Sunday, January 08, 2017
Who are the Working Class?
These words are addressed to the members of the working class. Let us, then, explain whom we mean when we speak of the working class.
In political economy a class is a body of people united by what are called economic interests, or, to put it another way, material interests, or wealth interests, or bread-and-butter interests—the interest, makes the class.
The economic or wealth interests of a class, though they may clash as far as individuals are concerned, are, as against the interests of another class, a united and solid whole.
We do not intend, at this early stage, to go into the matter of what causes the division of society into classes. It is sufficient for the present to say that society to-day is divided into classes—into two classes, one of which is. called the working class, because its members have to work for their living, and the other of which is called the capitalist class because those who compose it, owning the land, mines, factories, machinery, railways, raw material and. the like, use them for the purpose of making a profit.
Now the line between.- those who have to work and. those who do not is not sufficiently clear for us to explain by it the class position of every individual—neither is the line between those who possess and those who do not possess.
Many capitalists work in some capacity or other without becoming thereby members of the working class,. while many a working man has a share or two in some industrial concern, but this does not make him a capitalist.
Nevertheless, the fact of possession or non-possession at bottom determines which class a man belongs to, and sets up those distinctions by which we shall show who are the members of the working class.
Since people can only live on the wealth which is produced, and since all the means of producing that, wealth (the land, mines, factories, machinery, and so on) are in the possession of some of the people to the exclusion of the others, it is clear that those who possess and those who do not possess are placed in very different circumstances.
Those who possess have in their hands the means of living, and more than this, they are able to deny to those who do not possess all I access to the means of life. To draw upon our common knowledge, the only terms upon which the non-possessors are allowed access to the means of living are that they- must become the employees of the owners. In other words, they must sell to the owners their mental and physical energies, the working power which is contained within their bodies.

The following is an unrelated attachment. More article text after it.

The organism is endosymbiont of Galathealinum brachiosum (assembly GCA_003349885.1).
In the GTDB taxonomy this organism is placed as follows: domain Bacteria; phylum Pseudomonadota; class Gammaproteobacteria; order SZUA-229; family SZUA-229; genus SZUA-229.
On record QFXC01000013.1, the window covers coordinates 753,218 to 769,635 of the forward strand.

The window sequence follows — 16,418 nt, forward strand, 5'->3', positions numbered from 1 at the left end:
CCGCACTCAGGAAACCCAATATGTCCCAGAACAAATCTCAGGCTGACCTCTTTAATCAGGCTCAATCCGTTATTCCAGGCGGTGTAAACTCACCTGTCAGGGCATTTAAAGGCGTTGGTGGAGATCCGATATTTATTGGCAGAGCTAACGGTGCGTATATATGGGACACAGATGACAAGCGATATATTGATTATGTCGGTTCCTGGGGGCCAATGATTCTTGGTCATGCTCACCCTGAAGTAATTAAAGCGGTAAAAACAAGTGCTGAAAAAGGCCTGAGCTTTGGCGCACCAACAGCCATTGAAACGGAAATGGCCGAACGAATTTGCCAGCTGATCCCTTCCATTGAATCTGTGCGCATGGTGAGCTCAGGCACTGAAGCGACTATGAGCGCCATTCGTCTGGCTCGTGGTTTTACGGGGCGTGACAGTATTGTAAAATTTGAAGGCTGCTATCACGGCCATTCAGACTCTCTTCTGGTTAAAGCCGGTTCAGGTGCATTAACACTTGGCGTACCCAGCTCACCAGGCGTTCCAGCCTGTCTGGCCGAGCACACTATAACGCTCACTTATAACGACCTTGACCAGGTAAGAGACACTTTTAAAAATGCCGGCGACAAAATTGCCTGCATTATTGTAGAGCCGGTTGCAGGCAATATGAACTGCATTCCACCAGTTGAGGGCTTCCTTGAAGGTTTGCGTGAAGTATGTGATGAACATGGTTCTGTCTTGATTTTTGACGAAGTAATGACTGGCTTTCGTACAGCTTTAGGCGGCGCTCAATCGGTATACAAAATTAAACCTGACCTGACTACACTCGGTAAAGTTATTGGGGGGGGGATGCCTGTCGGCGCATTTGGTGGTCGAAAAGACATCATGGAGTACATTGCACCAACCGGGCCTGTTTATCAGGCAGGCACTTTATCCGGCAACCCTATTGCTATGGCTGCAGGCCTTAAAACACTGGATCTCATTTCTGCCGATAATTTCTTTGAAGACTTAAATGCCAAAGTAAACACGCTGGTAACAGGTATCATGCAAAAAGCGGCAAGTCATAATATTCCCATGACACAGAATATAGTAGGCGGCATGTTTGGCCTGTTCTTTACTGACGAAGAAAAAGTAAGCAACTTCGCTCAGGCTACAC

This is the distinction which marks off the member of the working class from the capitalist. The former is compelled to sell his bodily powers in order to live. In comparison what else matters? What does it matter whether these bodily powers are skilled or unskilled or whether that for which they are sold is called wages or salary?
What does it matter whether the labour upon which those bodily powers are expended is performed with a pen or a pickaxe, or in an office, a workshop, a factory, a mine, or the street? What does it matter whether the worker is well paid or ill paid, or whether he is a professional, clerical or so-called manual worker?
The essential thing is that the member of the working class has to sell his labour-power in order to live. Beside this salient fact all else pales into insignificance. The differences of dress, pay, education, habits, work, -and so on that, are to be observed among those who have to sell their working power in order to live are as nothing compared with the differences which mark, them off from capitalists.
No matter how well paid the former is, or how many have to obey his commands, he himself has a master. He has to render obedience to another, to someone who can-send him adrift to endure the torments of unemployment.
Because he has to sell his labour-power his whole life must be lived within prescribed limits. His release from the need to labour is short and seldom; he has no security of livelihood; he has always to fear that a rival may displace him.
On the other hand, the capitalist, because he is able to deny others access to the means of living, and is. therefore, able to compel them to surrender their labour-power to him, is relieved from the necessity of working. His conditions of life are essentially different from those of the worker—different, not in one or two particulars, but in practically every particular. Ease and luxury are only the most obvious features of a life which has little in common with that of the working class.
For the capitalist then are leisure and freedom—for the others the fetters of constant toil; for the capitalist then is conspicuous consumption—for the others, the office prison, the weary workshop, the choking town, or the drab country labour yard. And yet the complete story cannot be told in these inadequate comparisons.
The whole world is the capitalist's, and-the workers live their hard round simply to enable the capitalist to enjoy his world.
Our words, then are addressed to all those who in order to live, have to sell their labour-power, whether “mental” or “manual” “skilled” or “unskilled,” high-paid or low-paid, for wages or salary.
Adapted from the pamphlet Socialism.